Snow Peas: What Are They and Why Are They Recommended?
Snow peas are a low-fat, low-calorie type of legume that can be included in the diet on a regular basis. They’re packed with essential quality nutrients such as vitamin A and vitamin C. In fact, they have become fashionable in recent years for their positive health properties. They also have a sweet taste and a crunchy texture.
Before we start, we should point out that consuming pulses on a frequent basis is an excellent strategy to improve bowel function and to help prevent the development of chronic and complex pathologies.
They should appear in the diet at least a couple of times each week, thus ensuring variety. They’re even versatile from a culinary point of view, being able to be cooked in different ways.
Nutritional value of snow peas
Snow peas provide about 40 calories per 100 grams (4 oz) of product. For this reason, they can be included without any problem in the context of a hypocaloric diet with the aim of losing weight. As they contain a high amount of fiber, they will increase the feeling of satiety in a very efficient way.
They’re also able to provide enough proteins, although in this case they’re of low biological value. They don’t contain all the essential amino acids and their digestibility is limited. However, they’ll help to complete the daily intake, thus covering the requirements and avoiding the development of pathologies that affect lean mass.
It’s worth mentioning, above all, the content in vitamins of group B and vitamin C. In fact, a serving of snow peas practically covers the daily needs of vitamin C, thus consolidating itself as an excellent antioxidant.
The calcium concentration of snow peas isn’t negligible either. This element is essential to ensure muscle contraction and bone health. It’s especially important to encourage its consumption in the case of women, as, once the menopause is over, they tend to experience reductions in bone mineral density. Thus, the risk of fractures will increase over the years.
Read more: What Do Legumes Contribute to Our Diets?
Benefits of snow peas
Regular consumption of snow peas is good for intestinal health. Fiber is an element that can help to improve transit and prevent the development of inflammatory pathologies related to the digestive tube. This is evidenced by research published in the journal Nature Reviews. It will even increase the feeling of satiety, thus achieving greater adherence to the diet and making it much more sustainable.
On the other hand, it’s worth mentioning that vitamin C is crucial to boost immune function. This element improves the innate and adaptive defense system, as stated in a study published in Nutrients.
Thus, the risk of contracting infectious pathologies will be lower and their management, in the case of developing them, will be simpler. Maintaining an optimal level of vitamin C allows an efficient control of symptoms, with a reduction in their intensity.
We shouldn’t forget the calcium present in snow peas. This mineral is part of the bone matrix and is essential to prevent the onset of complex pathologies such as osteoporosis.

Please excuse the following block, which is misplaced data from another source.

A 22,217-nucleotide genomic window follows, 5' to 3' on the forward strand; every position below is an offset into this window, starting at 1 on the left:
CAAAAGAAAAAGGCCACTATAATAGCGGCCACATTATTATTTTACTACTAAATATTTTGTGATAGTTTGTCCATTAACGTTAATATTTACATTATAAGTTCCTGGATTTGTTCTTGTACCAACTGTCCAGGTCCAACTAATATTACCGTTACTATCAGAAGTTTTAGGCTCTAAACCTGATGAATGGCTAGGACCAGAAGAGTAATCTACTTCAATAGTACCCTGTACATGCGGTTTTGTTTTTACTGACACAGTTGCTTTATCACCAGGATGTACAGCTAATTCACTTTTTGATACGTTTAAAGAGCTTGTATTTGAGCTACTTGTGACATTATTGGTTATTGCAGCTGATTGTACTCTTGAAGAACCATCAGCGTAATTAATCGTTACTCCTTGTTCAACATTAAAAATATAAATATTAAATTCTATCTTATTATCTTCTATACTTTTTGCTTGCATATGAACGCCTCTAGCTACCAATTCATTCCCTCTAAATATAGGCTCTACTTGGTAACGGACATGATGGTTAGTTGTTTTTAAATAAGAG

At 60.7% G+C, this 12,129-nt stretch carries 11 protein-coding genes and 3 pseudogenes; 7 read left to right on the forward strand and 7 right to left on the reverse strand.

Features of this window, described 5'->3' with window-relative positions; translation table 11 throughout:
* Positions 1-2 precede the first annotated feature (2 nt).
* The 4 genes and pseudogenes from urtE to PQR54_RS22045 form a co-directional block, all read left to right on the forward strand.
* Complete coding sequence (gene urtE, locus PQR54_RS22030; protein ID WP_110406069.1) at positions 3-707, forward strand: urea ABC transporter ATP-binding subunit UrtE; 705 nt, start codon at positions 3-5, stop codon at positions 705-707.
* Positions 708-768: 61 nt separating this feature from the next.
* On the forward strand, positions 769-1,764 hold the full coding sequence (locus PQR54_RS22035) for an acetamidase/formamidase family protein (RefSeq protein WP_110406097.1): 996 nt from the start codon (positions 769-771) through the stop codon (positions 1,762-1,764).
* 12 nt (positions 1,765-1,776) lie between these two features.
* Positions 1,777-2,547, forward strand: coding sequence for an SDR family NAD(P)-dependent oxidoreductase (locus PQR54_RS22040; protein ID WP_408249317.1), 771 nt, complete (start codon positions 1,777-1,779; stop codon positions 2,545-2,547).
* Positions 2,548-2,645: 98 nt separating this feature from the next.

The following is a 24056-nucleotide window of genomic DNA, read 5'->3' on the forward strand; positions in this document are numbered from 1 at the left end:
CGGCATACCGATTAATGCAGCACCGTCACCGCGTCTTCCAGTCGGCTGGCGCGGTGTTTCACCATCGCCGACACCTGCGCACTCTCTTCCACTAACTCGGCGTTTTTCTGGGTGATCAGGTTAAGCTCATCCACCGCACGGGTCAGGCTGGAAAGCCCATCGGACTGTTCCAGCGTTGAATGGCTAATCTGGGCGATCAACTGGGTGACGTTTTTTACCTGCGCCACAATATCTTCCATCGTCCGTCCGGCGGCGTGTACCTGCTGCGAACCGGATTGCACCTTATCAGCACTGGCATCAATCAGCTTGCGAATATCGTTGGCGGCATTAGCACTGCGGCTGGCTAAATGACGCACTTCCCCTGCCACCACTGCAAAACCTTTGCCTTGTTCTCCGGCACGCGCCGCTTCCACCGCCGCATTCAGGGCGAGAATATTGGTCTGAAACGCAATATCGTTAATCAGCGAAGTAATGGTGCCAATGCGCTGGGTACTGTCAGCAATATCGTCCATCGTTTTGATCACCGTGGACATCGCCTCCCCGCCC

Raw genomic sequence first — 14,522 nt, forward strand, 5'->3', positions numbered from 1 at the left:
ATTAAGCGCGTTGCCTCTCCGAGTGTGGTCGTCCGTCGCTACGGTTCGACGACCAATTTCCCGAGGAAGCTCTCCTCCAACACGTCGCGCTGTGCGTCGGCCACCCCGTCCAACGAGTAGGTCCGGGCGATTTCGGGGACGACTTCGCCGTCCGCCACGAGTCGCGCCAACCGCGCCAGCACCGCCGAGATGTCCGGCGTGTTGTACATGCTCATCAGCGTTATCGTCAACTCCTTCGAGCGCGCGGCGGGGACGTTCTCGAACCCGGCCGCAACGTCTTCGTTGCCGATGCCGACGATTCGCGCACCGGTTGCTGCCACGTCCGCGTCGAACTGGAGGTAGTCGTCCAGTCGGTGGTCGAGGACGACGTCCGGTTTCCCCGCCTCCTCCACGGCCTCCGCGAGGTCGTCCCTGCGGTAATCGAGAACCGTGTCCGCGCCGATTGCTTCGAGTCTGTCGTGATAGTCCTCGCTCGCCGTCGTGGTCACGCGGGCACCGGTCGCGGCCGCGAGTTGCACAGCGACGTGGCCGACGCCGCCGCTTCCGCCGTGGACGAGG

However, to achieve a correct assimilation of calcium, it’s essential to maintain an adequate level of vitamin D in the blood. A publication in the journal Frontiers of Hormone Research confirms this.
Finally, reference should be made to the functions of the B vitamins. They have different roles within the body. They’re involved in important metabolic processes and are essential for the nervous system to function properly. It isn’t common to experience deficits of these vitamins, but it’s still advisable to ensure their daily intake to avoid problems.
You may also be interested in: 5 Legumes To Help You Lose Fat
Beans, suitable foods for the diet
As you’ve seen, beans are a type of beneficial legume that can be included in the diet on a frequent basis. They’ll help to cover the requirements in certain essential nutrients, at the same time that they increase variety in your diet. The latter is important in order to ensure adherence, which will avoid later rebound effects due to abandonment and frustration.
Finally, remember that, in some people, legumes can increase gas buildup in the intestine. In certain cases, this can be caused by an alteration of the microbiota. However, the problem is usually reduced if they’re subjected to good cooking processes, always cooked on a low heat. Thus, the fibers they contain are softened and fermentation will be less significant.It might interest you...
All cited sources were thoroughly reviewed by our team to ensure their quality, reliability, currency, and validity. The bibliography of this article was considered reliable and of academic or scientific accuracy.
- Gill SK, Rossi M, Bajka B, Whelan K. Dietary fibre in gastrointestinal health and disease. Nat Rev Gastroenterol Hepatol. 2021;18(2):101-116. doi:10.1038/s41575-020-00375-4
- Carr AC, Maggini S. Vitamin C and Immune Function. Nutrients. 2017;9(11):1211. Published 2017 Nov 3. doi:10.3390/nu9111211
- Goltzman D, Mannstadt M, Marcocci C. Physiology of the Calcium-Parathyroid Hormone-Vitamin D Axis. Front Horm Res. 2018;50:1-13. doi:10.1159/000486060